John Jantsch: All right, so you’ve got the idea, you’ve played enough, you’ve played with some friends to maybe people tell you, “Yeah, this is fun.” I mean, how do you take it to the next step to make it a real thing?
Greg Meade: Yeah. So we knew it was going to be a hit. So what we did was we outsourced it, we manufactured it, and we made it a playable game and a presentable game so we can bring to the beach, to a grassy area, and we got people’s reactions and they loved it. If you set it up right now, you go to the beach, you’ll set it up and there’ll be a line of 20 kids sometimes. And people taking photos, videos, asking what it is. It’s surreal.
John Jantsch: In some ways you have to create the demand, right? If you’re going to go to Walmart or Scheels or somebody like that and say, “We’ve got this great idea.” I mean they’re going to want to see people want to play it, right? I mean, so did you have to go out and I don’t know, for lack of a better term, expo and to create some demand where people are like, “Yeah, where can we get this?”
Greg Meade: Essentially. Yeah, when we go out in public, we play and then like I said, people would come up to us and end up playing. But we did a lot of marketing online, social media, Twitter, Facebook, Instagram. Really got social presence out there. We’re pretty good at that stuff. And then my brother’s also a lead sales man. So he picked up the phone and he got some deals done for us. We’re in Scheels right now.
John Jantsch: Yeah, I looked at your locator map and found a few of those. So what has been the biggest hurdle to this entire, I mean, obviously you’re not done, but so far what’s been the biggest hurdle to this entire idea or adventure?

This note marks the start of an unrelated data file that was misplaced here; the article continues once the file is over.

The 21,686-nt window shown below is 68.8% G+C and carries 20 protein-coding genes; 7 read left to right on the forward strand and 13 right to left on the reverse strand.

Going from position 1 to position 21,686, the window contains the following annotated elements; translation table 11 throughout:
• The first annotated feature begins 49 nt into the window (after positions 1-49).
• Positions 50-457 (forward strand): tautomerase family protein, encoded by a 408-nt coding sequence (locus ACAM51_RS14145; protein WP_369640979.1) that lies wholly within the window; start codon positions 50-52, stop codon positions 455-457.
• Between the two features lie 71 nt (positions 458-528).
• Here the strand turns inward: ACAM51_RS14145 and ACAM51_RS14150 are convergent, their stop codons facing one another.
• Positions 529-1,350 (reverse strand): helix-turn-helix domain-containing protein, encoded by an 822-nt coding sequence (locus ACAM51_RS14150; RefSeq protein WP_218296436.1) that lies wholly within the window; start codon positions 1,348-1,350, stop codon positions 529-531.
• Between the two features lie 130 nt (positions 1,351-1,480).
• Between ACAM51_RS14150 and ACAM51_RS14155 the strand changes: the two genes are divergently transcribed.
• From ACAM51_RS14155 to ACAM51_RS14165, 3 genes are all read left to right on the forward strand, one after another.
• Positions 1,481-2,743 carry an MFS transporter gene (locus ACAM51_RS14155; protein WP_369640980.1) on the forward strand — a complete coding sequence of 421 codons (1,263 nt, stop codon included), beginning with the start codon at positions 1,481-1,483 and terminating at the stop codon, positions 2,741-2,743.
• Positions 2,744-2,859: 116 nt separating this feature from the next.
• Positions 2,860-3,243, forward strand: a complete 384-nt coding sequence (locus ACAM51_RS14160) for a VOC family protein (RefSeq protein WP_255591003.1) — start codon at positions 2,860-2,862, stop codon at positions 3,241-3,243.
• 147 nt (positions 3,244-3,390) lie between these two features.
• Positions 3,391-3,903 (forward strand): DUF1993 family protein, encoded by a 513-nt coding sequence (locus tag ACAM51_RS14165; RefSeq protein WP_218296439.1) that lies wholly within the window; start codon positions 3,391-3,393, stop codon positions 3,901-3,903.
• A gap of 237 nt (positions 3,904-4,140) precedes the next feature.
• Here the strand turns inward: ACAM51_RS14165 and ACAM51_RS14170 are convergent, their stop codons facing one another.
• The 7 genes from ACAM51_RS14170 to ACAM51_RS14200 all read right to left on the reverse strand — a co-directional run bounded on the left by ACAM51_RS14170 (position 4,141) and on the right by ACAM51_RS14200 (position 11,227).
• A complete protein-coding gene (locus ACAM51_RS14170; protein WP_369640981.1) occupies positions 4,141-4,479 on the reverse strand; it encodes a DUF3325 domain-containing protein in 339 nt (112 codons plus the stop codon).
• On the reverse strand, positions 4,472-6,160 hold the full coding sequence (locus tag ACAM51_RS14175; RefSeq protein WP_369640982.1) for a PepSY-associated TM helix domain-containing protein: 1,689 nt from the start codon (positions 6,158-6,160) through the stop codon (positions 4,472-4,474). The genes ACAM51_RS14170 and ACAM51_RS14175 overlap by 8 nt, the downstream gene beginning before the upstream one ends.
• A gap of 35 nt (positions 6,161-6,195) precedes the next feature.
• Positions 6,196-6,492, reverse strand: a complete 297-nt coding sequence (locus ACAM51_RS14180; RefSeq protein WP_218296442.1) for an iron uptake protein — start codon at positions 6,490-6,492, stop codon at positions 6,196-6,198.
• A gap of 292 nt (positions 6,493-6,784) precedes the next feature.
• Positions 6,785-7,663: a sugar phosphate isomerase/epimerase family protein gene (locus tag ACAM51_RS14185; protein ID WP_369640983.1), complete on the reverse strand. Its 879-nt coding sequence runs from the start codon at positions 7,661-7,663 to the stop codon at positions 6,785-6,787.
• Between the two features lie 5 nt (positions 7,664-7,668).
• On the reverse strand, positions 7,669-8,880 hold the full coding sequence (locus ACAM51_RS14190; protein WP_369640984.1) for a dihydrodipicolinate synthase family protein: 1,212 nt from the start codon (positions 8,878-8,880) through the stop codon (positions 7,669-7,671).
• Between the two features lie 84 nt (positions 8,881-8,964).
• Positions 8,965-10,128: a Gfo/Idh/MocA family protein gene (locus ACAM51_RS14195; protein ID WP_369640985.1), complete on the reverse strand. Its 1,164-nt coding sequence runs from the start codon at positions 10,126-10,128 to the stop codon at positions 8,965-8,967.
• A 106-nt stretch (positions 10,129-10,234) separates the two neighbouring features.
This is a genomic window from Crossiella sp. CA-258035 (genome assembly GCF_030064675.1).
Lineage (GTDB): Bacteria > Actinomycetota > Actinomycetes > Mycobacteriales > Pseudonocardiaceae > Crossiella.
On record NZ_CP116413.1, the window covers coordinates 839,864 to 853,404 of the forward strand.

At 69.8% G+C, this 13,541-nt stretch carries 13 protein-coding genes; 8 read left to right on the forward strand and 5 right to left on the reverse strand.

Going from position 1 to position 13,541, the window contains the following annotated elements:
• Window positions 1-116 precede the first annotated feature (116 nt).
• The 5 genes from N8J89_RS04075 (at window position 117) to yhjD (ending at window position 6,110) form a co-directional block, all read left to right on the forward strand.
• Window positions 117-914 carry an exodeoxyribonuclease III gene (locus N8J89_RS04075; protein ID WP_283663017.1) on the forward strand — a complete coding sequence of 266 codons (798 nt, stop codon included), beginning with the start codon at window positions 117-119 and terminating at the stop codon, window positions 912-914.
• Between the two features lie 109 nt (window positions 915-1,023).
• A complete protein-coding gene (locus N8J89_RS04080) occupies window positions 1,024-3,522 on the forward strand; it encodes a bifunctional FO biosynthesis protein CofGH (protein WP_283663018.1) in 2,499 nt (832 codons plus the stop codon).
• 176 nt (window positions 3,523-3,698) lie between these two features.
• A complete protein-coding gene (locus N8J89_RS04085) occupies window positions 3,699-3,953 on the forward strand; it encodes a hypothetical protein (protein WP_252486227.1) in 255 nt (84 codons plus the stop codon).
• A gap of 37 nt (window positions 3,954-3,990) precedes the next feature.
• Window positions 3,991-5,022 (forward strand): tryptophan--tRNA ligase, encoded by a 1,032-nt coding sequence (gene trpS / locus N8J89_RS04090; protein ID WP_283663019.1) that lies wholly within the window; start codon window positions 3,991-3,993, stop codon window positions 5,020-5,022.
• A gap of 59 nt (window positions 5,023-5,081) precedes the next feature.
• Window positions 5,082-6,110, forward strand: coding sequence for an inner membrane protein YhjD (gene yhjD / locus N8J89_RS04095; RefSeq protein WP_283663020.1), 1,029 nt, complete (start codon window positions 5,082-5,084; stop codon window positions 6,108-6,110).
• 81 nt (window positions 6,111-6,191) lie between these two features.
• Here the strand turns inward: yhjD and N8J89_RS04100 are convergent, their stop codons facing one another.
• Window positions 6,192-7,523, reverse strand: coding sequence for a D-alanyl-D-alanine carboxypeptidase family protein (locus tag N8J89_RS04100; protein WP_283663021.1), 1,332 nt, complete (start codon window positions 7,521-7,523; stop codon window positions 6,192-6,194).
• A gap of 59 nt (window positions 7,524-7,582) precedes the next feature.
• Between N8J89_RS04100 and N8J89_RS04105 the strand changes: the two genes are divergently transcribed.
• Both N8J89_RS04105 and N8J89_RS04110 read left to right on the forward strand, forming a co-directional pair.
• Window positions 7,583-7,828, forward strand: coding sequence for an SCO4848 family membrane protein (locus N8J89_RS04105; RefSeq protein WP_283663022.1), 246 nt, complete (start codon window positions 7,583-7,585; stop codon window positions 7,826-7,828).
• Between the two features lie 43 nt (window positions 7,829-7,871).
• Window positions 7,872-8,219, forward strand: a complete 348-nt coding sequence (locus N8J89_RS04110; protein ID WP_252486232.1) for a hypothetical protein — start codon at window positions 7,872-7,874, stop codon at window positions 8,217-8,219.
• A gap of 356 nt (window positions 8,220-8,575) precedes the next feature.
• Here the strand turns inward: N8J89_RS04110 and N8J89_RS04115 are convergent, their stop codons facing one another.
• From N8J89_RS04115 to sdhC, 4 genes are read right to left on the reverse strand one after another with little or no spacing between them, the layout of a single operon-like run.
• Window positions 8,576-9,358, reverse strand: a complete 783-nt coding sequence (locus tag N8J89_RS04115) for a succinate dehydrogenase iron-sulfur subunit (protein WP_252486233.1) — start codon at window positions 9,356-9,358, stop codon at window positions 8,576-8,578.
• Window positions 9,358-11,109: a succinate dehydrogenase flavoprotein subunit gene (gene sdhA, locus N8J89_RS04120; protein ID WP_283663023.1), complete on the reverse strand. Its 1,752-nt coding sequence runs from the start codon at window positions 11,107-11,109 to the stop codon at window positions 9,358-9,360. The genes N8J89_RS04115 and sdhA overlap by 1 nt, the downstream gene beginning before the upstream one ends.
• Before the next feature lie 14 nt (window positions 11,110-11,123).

Greg Meade: It would definitely be keeping up with demand. Last summer we got hit big time with a wave of orders. We weren’t anticipated for. I think we skyrocketed by eight times our sales. Our inventory depleted overnight and we had to make our customers wait a month for the product, which is, it’s unfortunate. We don’t want to keep running into that issue and that’s something we’re still actively trying to fix on this team. But we keep growing at a faster pace than we actually anticipate. So next time around we’re going to anticipate times 20 so we’re ready for everything.
John Jantsch: Is there a season to this? I’m guessing anytime you can do stuff outdoors that’s probably better than, say winter?
Greg Meade: Yeah, for sure. Summer is our Christmas. It’s hot everywhere, but when it comes to Christmas time, winter time, it’s still crazy off the charts. People are buying it for the summer or they’re just buying it because they live in hot locations. California, Texas, Florida.
John Jantsch: Yeah, where they can play year round.
Greg Meade: Some people play in the snow too, which is cool.
John Jantsch: Yeah. We have a little game that my kids and I play and it’s actually more fun. We’ll take it on a hike or a camping trip or something. It’s actually more fun in the snow and involves a little net and a ball as well. So what’s your marketing look like and how has it evolved? Or it simply just been word of mouth?
Greg Meade: It’s been definitely word of mouth after our initial marketing I would say. So we definitely scaled Facebook ads drastically over the last two quarters. We’ve found out our target market, which was essentially mom and dads. More than the typical volleyball player or the typical 20 year old kid that would be competitive at this. Obviously those people still buy, but our arc market is more towards the moms and we’re going to scale that and grow it and get them more involved essentially as that’s our main market right now.
John Jantsch: So they’re buying it more as a family activity.
Greg Meade: Yeah, that’s what it seems like for now.